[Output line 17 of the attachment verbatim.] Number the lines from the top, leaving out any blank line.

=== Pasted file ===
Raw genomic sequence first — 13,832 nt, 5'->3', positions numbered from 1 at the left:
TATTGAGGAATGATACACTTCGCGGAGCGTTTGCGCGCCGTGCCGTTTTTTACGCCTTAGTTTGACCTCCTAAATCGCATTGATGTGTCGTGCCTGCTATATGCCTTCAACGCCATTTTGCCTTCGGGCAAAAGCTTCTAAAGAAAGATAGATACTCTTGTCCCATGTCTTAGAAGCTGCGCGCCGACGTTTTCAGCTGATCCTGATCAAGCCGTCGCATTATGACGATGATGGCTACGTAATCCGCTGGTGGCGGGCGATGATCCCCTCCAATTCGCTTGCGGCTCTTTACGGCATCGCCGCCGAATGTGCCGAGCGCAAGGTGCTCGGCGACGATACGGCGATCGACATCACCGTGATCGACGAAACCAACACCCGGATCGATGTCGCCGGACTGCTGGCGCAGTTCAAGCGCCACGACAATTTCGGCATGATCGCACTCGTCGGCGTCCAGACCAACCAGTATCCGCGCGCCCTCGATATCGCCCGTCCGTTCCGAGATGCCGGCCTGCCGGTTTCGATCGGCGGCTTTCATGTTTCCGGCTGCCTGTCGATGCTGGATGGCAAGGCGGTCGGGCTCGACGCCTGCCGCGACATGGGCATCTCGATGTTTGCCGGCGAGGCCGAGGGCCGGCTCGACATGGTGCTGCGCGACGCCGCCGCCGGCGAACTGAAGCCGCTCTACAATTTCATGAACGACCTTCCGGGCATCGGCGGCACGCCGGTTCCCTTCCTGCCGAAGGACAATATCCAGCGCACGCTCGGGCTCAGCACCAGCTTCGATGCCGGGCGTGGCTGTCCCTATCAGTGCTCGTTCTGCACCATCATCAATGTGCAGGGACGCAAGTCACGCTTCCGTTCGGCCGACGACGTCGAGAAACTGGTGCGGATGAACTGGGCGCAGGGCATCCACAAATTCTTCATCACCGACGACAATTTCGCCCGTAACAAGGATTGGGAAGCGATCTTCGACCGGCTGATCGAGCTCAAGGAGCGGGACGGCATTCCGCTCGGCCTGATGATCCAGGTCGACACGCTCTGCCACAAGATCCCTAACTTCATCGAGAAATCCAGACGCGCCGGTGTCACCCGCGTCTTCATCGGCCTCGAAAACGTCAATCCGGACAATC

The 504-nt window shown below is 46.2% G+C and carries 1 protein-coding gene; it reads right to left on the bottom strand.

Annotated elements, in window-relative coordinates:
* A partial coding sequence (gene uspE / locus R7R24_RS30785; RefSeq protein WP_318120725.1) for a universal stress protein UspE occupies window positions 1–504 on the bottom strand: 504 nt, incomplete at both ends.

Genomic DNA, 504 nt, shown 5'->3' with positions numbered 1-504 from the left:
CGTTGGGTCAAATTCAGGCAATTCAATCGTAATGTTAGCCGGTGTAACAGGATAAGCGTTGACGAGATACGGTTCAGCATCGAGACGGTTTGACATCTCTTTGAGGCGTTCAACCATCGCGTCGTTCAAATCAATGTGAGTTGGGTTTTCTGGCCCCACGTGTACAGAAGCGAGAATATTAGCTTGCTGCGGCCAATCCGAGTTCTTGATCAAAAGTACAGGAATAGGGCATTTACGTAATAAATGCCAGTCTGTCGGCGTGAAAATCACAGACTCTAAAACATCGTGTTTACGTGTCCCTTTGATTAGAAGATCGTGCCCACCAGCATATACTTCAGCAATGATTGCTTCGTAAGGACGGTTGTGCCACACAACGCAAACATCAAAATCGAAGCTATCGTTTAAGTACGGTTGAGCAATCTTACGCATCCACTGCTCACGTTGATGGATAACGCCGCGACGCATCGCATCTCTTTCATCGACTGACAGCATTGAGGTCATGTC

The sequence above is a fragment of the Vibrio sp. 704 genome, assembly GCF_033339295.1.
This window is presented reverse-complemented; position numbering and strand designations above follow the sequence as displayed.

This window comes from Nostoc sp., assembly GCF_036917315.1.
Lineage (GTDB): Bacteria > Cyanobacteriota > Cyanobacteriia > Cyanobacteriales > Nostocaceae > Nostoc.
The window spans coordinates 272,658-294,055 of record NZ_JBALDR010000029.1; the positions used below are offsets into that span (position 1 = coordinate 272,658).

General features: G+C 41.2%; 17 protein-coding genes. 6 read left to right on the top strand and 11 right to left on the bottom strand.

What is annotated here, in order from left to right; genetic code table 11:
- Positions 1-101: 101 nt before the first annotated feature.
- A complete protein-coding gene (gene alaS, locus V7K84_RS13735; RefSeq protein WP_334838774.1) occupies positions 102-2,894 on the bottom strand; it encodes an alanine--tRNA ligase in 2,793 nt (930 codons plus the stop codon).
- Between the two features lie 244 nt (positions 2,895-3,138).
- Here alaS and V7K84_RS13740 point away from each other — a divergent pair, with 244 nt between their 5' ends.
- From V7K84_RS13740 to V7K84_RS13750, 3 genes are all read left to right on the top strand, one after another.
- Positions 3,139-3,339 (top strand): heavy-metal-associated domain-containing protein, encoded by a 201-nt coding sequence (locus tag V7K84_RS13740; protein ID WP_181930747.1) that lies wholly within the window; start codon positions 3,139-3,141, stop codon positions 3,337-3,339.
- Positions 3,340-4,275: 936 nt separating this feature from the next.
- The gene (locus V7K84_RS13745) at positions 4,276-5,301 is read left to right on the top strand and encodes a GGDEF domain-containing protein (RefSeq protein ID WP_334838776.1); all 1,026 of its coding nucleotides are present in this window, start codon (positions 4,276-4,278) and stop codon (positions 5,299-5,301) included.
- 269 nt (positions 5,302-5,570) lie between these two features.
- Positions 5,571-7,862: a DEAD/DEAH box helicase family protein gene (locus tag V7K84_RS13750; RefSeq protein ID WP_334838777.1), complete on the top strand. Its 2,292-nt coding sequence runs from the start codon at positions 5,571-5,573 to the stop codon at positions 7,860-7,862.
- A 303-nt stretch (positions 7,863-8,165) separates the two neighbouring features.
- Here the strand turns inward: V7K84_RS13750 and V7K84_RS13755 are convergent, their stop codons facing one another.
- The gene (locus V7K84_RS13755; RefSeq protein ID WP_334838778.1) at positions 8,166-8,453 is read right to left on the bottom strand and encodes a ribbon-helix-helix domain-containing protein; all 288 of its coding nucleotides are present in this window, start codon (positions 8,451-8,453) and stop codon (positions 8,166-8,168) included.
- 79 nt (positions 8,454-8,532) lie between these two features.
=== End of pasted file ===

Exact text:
- Between the two features lie 244 nt (positions 2,895-3,138).